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Variant of dieresis.
American Heritage® Dictionary of the English Language, Fifth Edition. Copyright © 2016 by Houghton Mifflin Harcourt Publishing Company. Published by Houghton Mifflin Harcourt Publishing Company. All rights reserved.


(daɪˈɛrɪsɪs) or


n, pl -ses (-ˌsiːz)
1. (Phonetics & Phonology) the mark ¨, in writing placed over the second of two adjacent vowels to indicate that it is to be pronounced separately rather than forming a diphthong with the first, as in some spellings of coöperate, naïve, etc
2. (Phonetics & Phonology) this mark used for any other purpose, such as to indicate that a special pronunciation is appropriate to a particular vowel. Compare umlaut
3. (Poetry) a pause in a line of verse occurring when the end of a foot coincides with the end of a word
[C17: from Latin diarēsis, from Greek diairesis a division, from diairein, from dia- + hairein to take; compare heresy]
diaeretic, dieretic adj
Collins English Dictionary – Complete and Unabridged, 12th Edition 2014 © HarperCollins Publishers 1991, 1994, 1998, 2000, 2003, 2006, 2007, 2009, 2011, 2014


or di•aer•e•sis

(daɪˈɛr ə sɪs)

n., pl. -ses (-ˌsiz)
1. a sign (¨) placed over the second of two adjacent vowels to indicate that it is to be pronounced separately, as in the spellings naïve and coöperate.
2. the division made in a line or verse by coincidence of the end of a foot and the end of a word.
[1605–15; < Latin diaeresis < Greek diaíresis literally, distinction, division =diaire-, s. of diaireîn to divide (di- di-3 + haireîn to take) + -sis -sis]
di`e•ret′ic (-əˈrɛt ɪk) adj.
Random House Kernerman Webster's College Dictionary, © 2010 K Dictionaries Ltd. Copyright 2005, 1997, 1991 by Random House, Inc. All rights reserved.
ThesaurusAntonymsRelated WordsSynonymsLegend:
Noun1.diaeresis - a diacritical mark (two dots) placed over a vowel in German to indicate a change in sound
diacritic, diacritical mark - a mark added to a letter to indicate a special pronunciation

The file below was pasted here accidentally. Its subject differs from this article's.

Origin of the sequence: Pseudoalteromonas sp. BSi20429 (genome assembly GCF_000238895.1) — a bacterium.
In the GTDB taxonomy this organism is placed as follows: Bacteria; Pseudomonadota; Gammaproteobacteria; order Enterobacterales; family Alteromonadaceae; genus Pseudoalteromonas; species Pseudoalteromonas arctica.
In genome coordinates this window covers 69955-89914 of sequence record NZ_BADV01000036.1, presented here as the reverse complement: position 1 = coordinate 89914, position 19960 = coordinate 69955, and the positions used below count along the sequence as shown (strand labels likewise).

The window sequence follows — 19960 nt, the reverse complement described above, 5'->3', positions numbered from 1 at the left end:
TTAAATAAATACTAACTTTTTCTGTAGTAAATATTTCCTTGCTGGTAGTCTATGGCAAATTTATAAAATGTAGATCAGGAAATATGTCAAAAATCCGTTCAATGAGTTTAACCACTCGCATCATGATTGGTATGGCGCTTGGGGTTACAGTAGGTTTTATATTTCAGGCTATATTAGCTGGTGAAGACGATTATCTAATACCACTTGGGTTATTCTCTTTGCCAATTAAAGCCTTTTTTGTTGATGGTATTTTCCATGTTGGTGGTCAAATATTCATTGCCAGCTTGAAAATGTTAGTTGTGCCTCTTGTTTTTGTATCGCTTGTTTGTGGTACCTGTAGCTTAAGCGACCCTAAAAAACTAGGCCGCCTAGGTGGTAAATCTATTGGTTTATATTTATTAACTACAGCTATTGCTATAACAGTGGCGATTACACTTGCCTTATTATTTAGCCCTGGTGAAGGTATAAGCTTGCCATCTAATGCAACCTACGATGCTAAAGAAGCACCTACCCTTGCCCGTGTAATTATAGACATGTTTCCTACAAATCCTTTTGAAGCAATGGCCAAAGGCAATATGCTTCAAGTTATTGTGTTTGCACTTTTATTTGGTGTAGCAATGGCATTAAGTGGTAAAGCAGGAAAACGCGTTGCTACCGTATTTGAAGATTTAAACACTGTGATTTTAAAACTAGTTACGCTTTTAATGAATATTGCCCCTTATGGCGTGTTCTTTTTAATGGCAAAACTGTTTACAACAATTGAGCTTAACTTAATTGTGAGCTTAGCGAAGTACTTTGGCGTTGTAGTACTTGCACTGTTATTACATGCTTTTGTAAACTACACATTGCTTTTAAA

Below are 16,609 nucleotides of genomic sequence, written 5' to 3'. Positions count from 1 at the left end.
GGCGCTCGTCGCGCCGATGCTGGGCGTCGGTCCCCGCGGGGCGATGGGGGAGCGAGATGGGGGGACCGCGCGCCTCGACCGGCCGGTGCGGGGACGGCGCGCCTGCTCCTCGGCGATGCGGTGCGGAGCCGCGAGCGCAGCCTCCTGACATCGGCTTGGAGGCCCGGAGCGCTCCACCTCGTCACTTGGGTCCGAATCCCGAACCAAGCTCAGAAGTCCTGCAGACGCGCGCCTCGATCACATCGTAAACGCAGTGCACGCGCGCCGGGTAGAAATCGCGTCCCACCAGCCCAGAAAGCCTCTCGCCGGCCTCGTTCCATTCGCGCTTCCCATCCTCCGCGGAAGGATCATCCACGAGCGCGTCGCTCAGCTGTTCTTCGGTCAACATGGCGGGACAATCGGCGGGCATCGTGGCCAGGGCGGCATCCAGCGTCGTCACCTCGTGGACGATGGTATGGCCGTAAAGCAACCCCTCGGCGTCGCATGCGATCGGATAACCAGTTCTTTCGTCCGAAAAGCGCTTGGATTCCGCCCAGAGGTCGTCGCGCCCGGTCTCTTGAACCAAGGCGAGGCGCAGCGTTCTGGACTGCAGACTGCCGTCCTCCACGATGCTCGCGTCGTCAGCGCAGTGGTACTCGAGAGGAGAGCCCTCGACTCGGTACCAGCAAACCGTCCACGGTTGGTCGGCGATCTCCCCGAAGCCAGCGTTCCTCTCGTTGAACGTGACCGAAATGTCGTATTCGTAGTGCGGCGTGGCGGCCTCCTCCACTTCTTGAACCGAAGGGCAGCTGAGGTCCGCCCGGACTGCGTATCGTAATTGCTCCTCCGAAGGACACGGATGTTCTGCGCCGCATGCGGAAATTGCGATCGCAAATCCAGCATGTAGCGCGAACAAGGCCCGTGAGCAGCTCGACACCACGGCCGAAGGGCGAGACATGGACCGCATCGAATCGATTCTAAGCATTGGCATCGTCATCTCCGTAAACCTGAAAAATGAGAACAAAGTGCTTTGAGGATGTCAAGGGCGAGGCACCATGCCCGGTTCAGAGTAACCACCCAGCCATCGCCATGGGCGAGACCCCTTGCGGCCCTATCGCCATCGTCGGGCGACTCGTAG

Based on WordNet 3.0, Farlex clipart collection. © 2003-2012 Princeton University, Farlex Inc.
분음 기호


dieresis (US) [daɪˈerɪsɪs] N (diaereses (pl)) [daɪˈerɪsiːz]diéresis f inv
Collins Spanish Dictionary - Complete and Unabridged 8th Edition 2005 © William Collins Sons & Co. Ltd. 1971, 1988 © HarperCollins Publishers 1992, 1993, 1996, 1997, 2000, 2003, 2005


[daɪˈɛrɪsɪs] ntréma m
Collins English/French Electronic Resource. © HarperCollins Publishers 2005


, (US) dieresis
nDiärese f; (= sign)Trema nt
Collins German Dictionary – Complete and Unabridged 7th Edition 2005. © William Collins Sons & Co. Ltd. 1980 © HarperCollins Publishers 1991, 1997, 1999, 2004, 2005, 2007


dieresis [daɪˈɛrɪsɪs] n (diaereses, diereses (pl)) [daɪˈɛrɪsiːz]dieresi f inv
Collins Italian Dictionary 1st Edition © HarperCollins Publishers 1995
References in periodicals archive ?
Conversely, the success of the definition would not only suggest the soundness of the Stranger's metaphysics, but also further our understanding of how diaeresis (or the method of division) works.
That is why we do not list the front-back pairs of u-u, o-o one by one, only back u and o are listed, while their front pairs are represented by diaeresis (..).
Cases of synalepha (elision of one word to the following) and diaeresis (separation of two vowels within the same word) are properly marked with diacritical signs.
There is chagrin at not being allowed to be in 'close-combat roles' yet she freely accepts continued differences based on sex and she obviously requested her publisher to retain the acute 'e' and a diaeresis over the 'i' in her Christian name.
(11) Although otherwise following the text as regularly printed, I have, for ease in typography, shifted the location of the diaeresis in chroi, "skin."
Vietnamese names and terms are given throughout with no diacritics, except for the circum ex, which appears above the letter "e." In a few instances, a non-Vietnamese diacritic is introduced in the form of a diaeresis over the letter "i" in words like "moi" ("savage"), which thus becomes "moi." This approach is presumably meant to prevent the reader from pronouncing the word like the French "moi." The omission of diacritics is not quite consistent, however; on page 216 the word "Hong" appears, combining a huyen tone mark with a circumflex; and on page 219 we have the word "Ung." Elsewhere in the book the letters "u" and "u" are not distinguished.
The sequence of Unicode characters Less thanU+OO61 "a" LATIN SMALL LETTER A, U+0308 ''{:';''COMBINING DIAERESIS, U+OO75 "u" LATIN SMALL LETTER Ugreater than unambiguously represents "au" and not "aft", as shown in Figure 2-18.
Diacritical marks in mineral names include the acute accent (e.g., in andremeyerite), the grave accent (e.g., in cesarolite), the circumflex accent (e.g., in laforetite), the double acute accent (unique to Hungarian) (e.g., in felsobanyaite), the cedilla (e.g., in francoisite), the ring (e.g., in haleniusite), the caron (e.g., in cechite), the trema (or umlaut or diaeresis) (e.g., in moeloite), the tilde (e.g., in ordonezite), the bar (or slash) (e.g., in j0rgensenite), and the apostrophe (e.g., in d'ansite).
(46) O'Donnell 1984, ad loc: "hemiepes + adonic with diaeresis."
270 and 273 are given the correct syllable count by the inappropriate addition of a diaeresis to 'piert' ('it appears') and 'oire' ('journey') respectively.